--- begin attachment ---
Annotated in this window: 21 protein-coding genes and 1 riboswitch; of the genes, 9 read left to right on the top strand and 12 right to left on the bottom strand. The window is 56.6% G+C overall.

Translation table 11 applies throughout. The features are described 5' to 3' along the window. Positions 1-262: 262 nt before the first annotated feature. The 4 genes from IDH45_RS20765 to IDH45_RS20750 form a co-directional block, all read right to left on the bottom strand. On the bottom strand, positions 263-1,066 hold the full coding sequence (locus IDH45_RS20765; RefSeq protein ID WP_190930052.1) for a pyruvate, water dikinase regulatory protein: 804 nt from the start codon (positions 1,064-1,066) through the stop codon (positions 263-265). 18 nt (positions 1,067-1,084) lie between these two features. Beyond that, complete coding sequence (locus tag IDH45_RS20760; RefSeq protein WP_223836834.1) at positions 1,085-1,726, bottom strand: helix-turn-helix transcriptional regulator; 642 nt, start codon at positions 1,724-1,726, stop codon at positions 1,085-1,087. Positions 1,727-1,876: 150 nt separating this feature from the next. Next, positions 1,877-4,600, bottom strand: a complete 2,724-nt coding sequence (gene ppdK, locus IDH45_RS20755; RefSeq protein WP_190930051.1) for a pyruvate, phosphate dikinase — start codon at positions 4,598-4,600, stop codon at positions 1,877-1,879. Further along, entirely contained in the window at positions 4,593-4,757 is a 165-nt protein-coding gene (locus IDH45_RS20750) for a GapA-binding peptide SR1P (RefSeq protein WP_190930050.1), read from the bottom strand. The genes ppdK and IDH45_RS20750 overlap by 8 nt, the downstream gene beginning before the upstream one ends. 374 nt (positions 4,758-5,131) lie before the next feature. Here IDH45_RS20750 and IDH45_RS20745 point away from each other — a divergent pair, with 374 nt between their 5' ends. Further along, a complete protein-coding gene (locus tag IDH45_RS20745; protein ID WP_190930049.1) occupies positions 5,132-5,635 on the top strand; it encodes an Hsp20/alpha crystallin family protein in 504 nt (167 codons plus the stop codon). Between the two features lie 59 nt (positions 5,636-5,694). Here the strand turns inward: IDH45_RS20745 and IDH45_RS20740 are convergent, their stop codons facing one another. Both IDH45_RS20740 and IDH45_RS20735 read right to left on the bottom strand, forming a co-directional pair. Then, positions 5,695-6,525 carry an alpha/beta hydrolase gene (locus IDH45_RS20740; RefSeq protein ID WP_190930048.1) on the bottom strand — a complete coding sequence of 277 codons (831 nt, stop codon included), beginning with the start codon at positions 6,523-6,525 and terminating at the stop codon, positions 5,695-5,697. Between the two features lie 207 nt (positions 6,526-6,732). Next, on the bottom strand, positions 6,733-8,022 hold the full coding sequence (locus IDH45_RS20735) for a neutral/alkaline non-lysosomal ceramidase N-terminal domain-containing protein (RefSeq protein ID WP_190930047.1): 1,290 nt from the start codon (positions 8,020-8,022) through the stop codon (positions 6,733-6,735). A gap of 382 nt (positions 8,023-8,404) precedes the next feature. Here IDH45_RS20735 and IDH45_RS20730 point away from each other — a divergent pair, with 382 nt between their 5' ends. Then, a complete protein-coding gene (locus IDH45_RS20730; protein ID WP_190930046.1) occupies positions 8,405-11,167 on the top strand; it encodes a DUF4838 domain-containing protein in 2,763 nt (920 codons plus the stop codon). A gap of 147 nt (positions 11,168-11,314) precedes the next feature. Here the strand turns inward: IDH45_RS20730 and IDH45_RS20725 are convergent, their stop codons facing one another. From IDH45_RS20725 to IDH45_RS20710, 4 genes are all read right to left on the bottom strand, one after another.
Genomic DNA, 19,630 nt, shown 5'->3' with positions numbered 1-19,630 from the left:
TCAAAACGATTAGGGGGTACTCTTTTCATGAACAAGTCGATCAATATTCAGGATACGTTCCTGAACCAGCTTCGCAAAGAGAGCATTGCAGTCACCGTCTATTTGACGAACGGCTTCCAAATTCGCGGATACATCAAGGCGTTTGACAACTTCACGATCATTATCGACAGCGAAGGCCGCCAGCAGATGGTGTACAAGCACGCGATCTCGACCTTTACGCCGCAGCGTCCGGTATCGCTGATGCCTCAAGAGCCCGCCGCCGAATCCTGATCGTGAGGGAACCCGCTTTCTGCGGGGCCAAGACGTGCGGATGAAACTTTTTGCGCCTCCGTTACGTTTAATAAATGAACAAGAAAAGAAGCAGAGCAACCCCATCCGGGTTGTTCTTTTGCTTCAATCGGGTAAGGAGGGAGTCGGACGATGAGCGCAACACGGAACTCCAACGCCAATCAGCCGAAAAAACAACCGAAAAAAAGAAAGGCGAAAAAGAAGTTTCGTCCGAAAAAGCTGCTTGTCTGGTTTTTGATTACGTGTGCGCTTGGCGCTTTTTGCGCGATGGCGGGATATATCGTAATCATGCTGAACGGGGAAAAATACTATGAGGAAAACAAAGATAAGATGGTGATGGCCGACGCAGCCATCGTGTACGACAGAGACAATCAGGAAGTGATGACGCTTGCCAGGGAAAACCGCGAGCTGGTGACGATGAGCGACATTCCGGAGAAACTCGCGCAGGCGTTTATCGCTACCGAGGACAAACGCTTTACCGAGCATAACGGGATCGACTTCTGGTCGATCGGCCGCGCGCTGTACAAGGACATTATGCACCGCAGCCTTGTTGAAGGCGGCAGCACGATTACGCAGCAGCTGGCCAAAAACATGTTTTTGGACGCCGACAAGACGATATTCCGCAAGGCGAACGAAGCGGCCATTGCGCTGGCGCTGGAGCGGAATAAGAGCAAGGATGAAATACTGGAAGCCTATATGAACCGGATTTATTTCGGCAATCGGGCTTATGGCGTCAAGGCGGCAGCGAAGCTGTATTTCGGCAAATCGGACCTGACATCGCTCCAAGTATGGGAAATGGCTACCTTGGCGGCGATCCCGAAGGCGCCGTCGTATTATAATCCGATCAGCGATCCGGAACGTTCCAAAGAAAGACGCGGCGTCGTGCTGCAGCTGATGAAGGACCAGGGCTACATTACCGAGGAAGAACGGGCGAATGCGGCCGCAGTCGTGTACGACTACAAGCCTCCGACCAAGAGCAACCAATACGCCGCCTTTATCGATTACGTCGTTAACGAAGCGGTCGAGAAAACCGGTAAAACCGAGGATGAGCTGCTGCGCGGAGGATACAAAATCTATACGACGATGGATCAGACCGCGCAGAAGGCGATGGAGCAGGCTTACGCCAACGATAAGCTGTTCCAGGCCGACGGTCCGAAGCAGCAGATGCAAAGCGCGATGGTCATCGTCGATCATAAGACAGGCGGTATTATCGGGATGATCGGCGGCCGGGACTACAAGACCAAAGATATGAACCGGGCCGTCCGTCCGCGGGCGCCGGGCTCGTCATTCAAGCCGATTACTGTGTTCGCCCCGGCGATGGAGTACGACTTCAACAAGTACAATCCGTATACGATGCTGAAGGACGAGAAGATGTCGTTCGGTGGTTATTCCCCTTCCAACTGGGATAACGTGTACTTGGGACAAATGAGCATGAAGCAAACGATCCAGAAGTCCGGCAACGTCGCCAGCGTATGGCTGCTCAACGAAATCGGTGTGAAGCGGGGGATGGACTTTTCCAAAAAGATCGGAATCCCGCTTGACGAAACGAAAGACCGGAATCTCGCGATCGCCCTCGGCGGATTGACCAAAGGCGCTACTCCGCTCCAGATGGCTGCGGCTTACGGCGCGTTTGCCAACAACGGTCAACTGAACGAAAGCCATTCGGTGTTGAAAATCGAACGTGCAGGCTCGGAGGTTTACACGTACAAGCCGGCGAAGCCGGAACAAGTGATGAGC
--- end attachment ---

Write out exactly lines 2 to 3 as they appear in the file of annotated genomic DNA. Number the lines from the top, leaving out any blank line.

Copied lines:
Translation table 11 applies throughout. The features are described 5' to 3' along the window. Positions 1-262: 262 nt before the first annotated feature. The 4 genes from IDH45_RS20765 to IDH45_RS20750 form a co-directional block, all read right to left on the bottom strand. On the bottom strand, positions 263-1,066 hold the full coding sequence (locus IDH45_RS20765; RefSeq protein ID WP_190930052.1) for a pyruvate, water dikinase regulatory protein: 804 nt from the start codon (positions 1,064-1,066) through the stop codon (positions 263-265). 18 nt (positions 1,067-1,084) lie between these two features. Beyond that, complete coding sequence (locus tag IDH45_RS20760; RefSeq protein WP_223836834.1) at positions 1,085-1,726, bottom strand: helix-turn-helix transcriptional regulator; 642 nt, start codon at positions 1,724-1,726, stop codon at positions 1,085-1,087. Positions 1,727-1,876: 150 nt separating this feature from the next. Next, positions 1,877-4,600, bottom strand: a complete 2,724-nt coding sequence (gene ppdK, locus IDH45_RS20755; RefSeq protein WP_190930051.1) for a pyruvate, phosphate dikinase — start codon at positions 4,598-4,600, stop codon at positions 1,877-1,879. Further along, entirely contained in the window at positions 4,593-4,757 is a 165-nt protein-coding gene (locus IDH45_RS20750) for a GapA-binding peptide SR1P (RefSeq protein WP_190930050.1), read from the bottom strand. The genes ppdK and IDH45_RS20750 overlap by 8 nt, the downstream gene beginning before the upstream one ends. 374 nt (positions 4,758-5,131) lie before the next feature. Here IDH45_RS20750 and IDH45_RS20745 point away from each other — a divergent pair, with 374 nt between their 5' ends. Further along, a complete protein-coding gene (locus tag IDH45_RS20745; protein ID WP_190930049.1) occupies positions 5,132-5,635 on the top strand; it encodes an Hsp20/alpha crystallin family protein in 504 nt (167 codons plus the stop codon). Between the two features lie 59 nt (positions 5,636-5,694). Here the strand turns inward: IDH45_RS20745 and IDH45_RS20740 are convergent, their stop codons facing one another. Both IDH45_RS20740 and IDH45_RS20735 read right to left on the bottom strand, forming a co-directional pair. Then, positions 5,695-6,525 carry an alpha/beta hydrolase gene (locus IDH45_RS20740; RefSeq protein ID WP_190930048.1) on the bottom strand — a complete coding sequence of 277 codons (831 nt, stop codon included), beginning with the start codon at positions 6,523-6,525 and terminating at the stop codon, positions 5,695-5,697. Between the two features lie 207 nt (positions 6,526-6,732). Next, on the bottom strand, positions 6,733-8,022 hold the full coding sequence (locus IDH45_RS20735) for a neutral/alkaline non-lysosomal ceramidase N-terminal domain-containing protein (RefSeq protein ID WP_190930047.1): 1,290 nt from the start codon (positions 8,020-8,022) through the stop codon (positions 6,733-6,735). A gap of 382 nt (positions 8,023-8,404) precedes the next feature. Here IDH45_RS20735 and IDH45_RS20730 point away from each other — a divergent pair, with 382 nt between their 5' ends. Then, a complete protein-coding gene (locus IDH45_RS20730; protein ID WP_190930046.1) occupies positions 8,405-11,167 on the top strand; it encodes a DUF4838 domain-containing protein in 2,763 nt (920 codons plus the stop codon). A gap of 147 nt (positions 11,168-11,314) precedes the next feature. Here the strand turns inward: IDH45_RS20730 and IDH45_RS20725 are convergent, their stop codons facing one another. From IDH45_RS20725 to IDH45_RS20710, 4 genes are all read right to left on the bottom strand, one after another.
Genomic DNA, 19,630 nt, shown 5'->3' with positions numbered 1-19,630 from the left: